Ladies, definitely pack skirts, shorts, summer dresses, and tasteful tops. These can be either flowing or fitted but should be of good quality. Shirts should cover your shoulders (to the edges) and have a semi-high collar line. We don’t mean turtlenecks, but your cleavage shouldn’t be showing. The sheer or lacy fabric is a good way to stay cool, but be sure to wear a camisole or slip underneath.
Don’t wear revealing clothing
DON’T: Although short skirts and shorts are totally acceptable to wear, you shouldn’t be able to see your butt cheeks!
For men, don’t wear sleeveless muscle shirts or singlets (especially ones that show your man nipples) or walk around with your shirts unbuttoned.
Ladies, don’t wear tank tops and avoid spaghetti strap shirts completely unless you are wearing a cardigan or shawl draped over your shoulders. Leave the dangerously short (high?) Daisy Duke shorts at home, too.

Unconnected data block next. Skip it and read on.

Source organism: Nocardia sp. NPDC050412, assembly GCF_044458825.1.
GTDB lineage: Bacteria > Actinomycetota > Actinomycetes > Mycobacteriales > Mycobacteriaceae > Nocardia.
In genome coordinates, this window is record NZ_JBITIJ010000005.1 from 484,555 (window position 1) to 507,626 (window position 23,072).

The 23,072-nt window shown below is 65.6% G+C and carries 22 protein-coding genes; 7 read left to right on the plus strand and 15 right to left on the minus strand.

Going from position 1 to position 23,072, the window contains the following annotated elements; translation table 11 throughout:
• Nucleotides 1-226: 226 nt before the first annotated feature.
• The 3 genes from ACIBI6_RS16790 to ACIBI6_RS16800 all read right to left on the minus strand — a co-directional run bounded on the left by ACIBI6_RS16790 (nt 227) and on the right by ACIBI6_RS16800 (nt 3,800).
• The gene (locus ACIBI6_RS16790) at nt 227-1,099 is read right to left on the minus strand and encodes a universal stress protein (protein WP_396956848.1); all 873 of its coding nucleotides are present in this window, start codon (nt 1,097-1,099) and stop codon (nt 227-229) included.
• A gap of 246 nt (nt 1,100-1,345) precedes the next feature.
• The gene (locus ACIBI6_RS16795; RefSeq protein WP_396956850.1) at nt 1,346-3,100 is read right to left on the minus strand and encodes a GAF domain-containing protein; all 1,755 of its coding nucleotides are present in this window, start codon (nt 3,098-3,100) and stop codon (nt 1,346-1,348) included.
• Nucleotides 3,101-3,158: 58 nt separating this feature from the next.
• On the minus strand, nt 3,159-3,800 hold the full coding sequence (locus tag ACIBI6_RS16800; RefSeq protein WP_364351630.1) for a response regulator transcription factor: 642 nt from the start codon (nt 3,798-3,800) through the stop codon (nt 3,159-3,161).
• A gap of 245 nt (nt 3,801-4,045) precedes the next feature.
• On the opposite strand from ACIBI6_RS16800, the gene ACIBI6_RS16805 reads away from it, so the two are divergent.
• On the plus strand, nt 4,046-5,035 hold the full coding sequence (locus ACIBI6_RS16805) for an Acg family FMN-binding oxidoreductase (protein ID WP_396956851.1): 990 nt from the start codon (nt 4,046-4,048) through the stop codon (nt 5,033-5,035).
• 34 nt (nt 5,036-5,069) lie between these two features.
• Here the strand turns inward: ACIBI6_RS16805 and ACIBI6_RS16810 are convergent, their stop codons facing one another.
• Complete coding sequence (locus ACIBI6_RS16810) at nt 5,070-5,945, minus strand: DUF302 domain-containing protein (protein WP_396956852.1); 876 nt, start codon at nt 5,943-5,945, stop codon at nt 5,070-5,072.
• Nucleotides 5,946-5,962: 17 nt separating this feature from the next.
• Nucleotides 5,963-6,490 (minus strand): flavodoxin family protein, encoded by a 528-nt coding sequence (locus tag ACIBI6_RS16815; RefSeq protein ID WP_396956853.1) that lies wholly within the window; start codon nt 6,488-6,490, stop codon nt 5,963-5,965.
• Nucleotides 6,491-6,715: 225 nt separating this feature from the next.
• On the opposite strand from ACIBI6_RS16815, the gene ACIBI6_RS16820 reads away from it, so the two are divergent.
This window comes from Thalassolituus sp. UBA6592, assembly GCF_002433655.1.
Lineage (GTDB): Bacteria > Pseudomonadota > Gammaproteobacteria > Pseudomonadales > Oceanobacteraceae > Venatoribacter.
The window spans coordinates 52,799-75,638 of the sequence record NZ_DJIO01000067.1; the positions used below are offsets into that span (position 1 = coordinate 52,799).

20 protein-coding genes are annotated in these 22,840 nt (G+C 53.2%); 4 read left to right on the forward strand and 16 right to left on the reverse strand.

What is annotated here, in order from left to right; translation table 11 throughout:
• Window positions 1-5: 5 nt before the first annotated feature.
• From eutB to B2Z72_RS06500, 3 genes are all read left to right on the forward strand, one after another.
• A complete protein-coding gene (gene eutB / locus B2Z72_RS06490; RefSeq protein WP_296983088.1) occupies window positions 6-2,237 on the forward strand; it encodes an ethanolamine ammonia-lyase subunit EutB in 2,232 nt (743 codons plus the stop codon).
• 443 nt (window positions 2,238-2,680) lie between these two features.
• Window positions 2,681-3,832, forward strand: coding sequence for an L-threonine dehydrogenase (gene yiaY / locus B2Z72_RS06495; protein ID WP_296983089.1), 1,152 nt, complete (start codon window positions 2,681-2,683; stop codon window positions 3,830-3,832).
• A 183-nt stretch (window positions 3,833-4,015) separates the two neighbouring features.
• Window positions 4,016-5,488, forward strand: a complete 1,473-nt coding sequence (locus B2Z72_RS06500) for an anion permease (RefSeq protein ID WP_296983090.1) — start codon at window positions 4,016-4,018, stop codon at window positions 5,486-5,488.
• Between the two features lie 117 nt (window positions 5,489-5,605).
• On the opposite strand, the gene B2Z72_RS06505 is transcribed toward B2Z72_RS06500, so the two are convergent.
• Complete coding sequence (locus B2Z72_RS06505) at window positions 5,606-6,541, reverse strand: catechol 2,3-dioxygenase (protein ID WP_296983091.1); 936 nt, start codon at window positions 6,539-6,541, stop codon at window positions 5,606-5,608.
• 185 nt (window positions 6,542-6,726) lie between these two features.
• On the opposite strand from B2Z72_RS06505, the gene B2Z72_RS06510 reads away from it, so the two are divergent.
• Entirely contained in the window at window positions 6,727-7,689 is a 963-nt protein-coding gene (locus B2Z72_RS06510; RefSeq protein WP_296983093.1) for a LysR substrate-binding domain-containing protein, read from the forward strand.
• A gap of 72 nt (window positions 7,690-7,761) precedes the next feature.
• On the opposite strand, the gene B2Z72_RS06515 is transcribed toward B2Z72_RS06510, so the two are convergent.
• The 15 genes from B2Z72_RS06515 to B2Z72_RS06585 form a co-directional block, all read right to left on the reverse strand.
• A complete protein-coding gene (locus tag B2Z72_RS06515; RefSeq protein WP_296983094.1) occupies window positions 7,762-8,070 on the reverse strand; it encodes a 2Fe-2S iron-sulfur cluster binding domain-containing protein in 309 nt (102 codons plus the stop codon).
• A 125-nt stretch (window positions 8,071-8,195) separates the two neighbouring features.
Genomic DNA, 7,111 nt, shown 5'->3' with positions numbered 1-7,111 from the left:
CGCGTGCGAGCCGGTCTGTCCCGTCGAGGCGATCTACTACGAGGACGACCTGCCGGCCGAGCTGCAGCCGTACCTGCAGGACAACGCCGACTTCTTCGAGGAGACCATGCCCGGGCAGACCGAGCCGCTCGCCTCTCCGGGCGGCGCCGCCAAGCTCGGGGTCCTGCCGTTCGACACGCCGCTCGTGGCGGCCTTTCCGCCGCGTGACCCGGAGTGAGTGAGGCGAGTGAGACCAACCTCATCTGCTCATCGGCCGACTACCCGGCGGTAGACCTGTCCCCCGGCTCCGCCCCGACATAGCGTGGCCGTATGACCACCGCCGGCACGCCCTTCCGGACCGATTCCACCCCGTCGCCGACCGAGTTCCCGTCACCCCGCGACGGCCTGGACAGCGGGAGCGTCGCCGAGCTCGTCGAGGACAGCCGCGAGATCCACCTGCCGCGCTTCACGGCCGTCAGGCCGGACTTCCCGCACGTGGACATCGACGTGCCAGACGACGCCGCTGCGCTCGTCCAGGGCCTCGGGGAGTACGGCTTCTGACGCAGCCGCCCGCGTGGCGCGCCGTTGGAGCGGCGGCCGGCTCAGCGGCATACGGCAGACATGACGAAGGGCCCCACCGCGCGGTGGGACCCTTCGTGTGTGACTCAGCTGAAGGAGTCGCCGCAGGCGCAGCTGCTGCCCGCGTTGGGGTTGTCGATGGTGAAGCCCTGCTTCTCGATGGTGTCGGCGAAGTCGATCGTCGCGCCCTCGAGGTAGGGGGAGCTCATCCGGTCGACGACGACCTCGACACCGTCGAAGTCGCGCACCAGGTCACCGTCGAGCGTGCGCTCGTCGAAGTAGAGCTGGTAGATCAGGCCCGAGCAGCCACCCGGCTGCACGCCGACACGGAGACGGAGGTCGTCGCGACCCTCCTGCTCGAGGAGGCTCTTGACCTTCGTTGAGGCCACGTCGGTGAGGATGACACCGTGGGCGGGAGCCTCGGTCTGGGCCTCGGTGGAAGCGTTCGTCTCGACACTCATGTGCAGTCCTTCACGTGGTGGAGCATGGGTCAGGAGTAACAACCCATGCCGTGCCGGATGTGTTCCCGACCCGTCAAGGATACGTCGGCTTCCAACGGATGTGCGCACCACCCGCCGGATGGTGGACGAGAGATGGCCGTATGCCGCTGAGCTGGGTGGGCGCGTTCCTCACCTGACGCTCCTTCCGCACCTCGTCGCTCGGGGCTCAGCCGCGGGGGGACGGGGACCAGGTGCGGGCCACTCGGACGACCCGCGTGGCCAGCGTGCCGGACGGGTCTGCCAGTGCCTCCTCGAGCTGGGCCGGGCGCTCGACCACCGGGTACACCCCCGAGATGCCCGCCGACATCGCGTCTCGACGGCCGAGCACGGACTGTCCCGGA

And pleeeaaase, pleeeease don’t show your cleavage. We can’t stress this enough.
You may find yourself walking a lot before you get comfortable using the local transportation. The more comfortable and easier to wear shoes you have, the better.
Don’t walk around barefoot and pass on the high heels and boots
DON’T: Wearing a spaghetti strap shirt and/or going barefoot are not appropriate choices
At the Beach
Thailand is famous for its gorgeous beaches, but make sure to cover up appropriately as soon as you’re off the beach!
Do wear bathing suits on the beach and cover-ups in town
Although Thais are often fully clothed at the beach, it’s alright for foreign guys to wear only swim shorts and for ladies to wear two-piece bathing suits. Just makes sure this is at the beach and not while you’re walking down Main Street.
When you step off the sand and start to venture into town, grab a beach cover-up. Ladies, this means wearing a sarong or wrap that covers your chest and midriff and guys should grab a t-shirt (nothing sleeveless) to wear over your swim trunks.